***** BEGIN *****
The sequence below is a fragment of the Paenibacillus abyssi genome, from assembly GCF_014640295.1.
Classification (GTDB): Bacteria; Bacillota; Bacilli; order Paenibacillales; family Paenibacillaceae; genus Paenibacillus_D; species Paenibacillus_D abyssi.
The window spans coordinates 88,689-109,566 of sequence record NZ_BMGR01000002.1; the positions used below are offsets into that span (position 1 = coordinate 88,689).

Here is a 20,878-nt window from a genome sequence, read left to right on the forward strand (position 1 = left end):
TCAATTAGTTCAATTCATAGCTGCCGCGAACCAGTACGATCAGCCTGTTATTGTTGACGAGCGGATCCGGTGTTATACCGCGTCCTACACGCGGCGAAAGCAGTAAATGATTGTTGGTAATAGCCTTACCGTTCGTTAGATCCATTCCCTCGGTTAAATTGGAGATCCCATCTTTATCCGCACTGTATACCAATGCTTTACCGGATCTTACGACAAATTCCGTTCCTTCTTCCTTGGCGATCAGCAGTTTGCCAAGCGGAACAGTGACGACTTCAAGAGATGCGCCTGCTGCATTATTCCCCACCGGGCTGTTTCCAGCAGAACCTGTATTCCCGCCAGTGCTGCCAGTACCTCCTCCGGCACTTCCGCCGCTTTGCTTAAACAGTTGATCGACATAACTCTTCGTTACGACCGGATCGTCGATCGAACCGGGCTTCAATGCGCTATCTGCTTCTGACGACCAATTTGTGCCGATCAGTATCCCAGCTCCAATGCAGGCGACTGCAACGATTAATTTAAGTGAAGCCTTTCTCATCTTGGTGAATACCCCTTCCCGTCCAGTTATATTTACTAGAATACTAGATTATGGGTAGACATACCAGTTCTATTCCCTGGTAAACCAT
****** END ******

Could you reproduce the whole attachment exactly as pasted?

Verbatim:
The sequence below is a fragment of the Paenibacillus abyssi genome, from assembly GCF_014640295.1.
Classification (GTDB): Bacteria; Bacillota; Bacilli; order Paenibacillales; family Paenibacillaceae; genus Paenibacillus_D; species Paenibacillus_D abyssi.
The window spans coordinates 88,689-109,566 of sequence record NZ_BMGR01000002.1; the positions used below are offsets into that span (position 1 = coordinate 88,689).

Here is a 20,878-nt window from a genome sequence, read left to right on the forward strand (position 1 = left end):
TCAATTAGTTCAATTCATAGCTGCCGCGAACCAGTACGATCAGCCTGTTATTGTTGACGAGCGGATCCGGTGTTATACCGCGTCCTACACGCGGCGAAAGCAGTAAATGATTGTTGGTAATAGCCTTACCGTTCGTTAGATCCATTCCCTCGGTTAAATTGGAGATCCCATCTTTATCCGCACTGTATACCAATGCTTTACCGGATCTTACGACAAATTCCGTTCCTTCTTCCTTGGCGATCAGCAGTTTGCCAAGCGGAACAGTGACGACTTCAAGAGATGCGCCTGCTGCATTATTCCCCACCGGGCTGTTTCCAGCAGAACCTGTATTCCCGCCAGTGCTGCCAGTACCTCCTCCGGCACTTCCGCCGCTTTGCTTAAACAGTTGATCGACATAACTCTTCGTTACGACCGGATCGTCGATCGAACCGGGCTTCAATGCGCTATCTGCTTCTGACGACCAATTTGTGCCGATCAGTATCCCAGCTCCAATGCAGGCGACTGCAACGATTAATTTAAGTGAAGCCTTTCTCATCTTGGTGAATACCCCTTCCCGTCCAGTTATATTTACTAGAATACTAGATTATGGGTAGACATACCAGTTCTATTCCCTGGTAAACCAT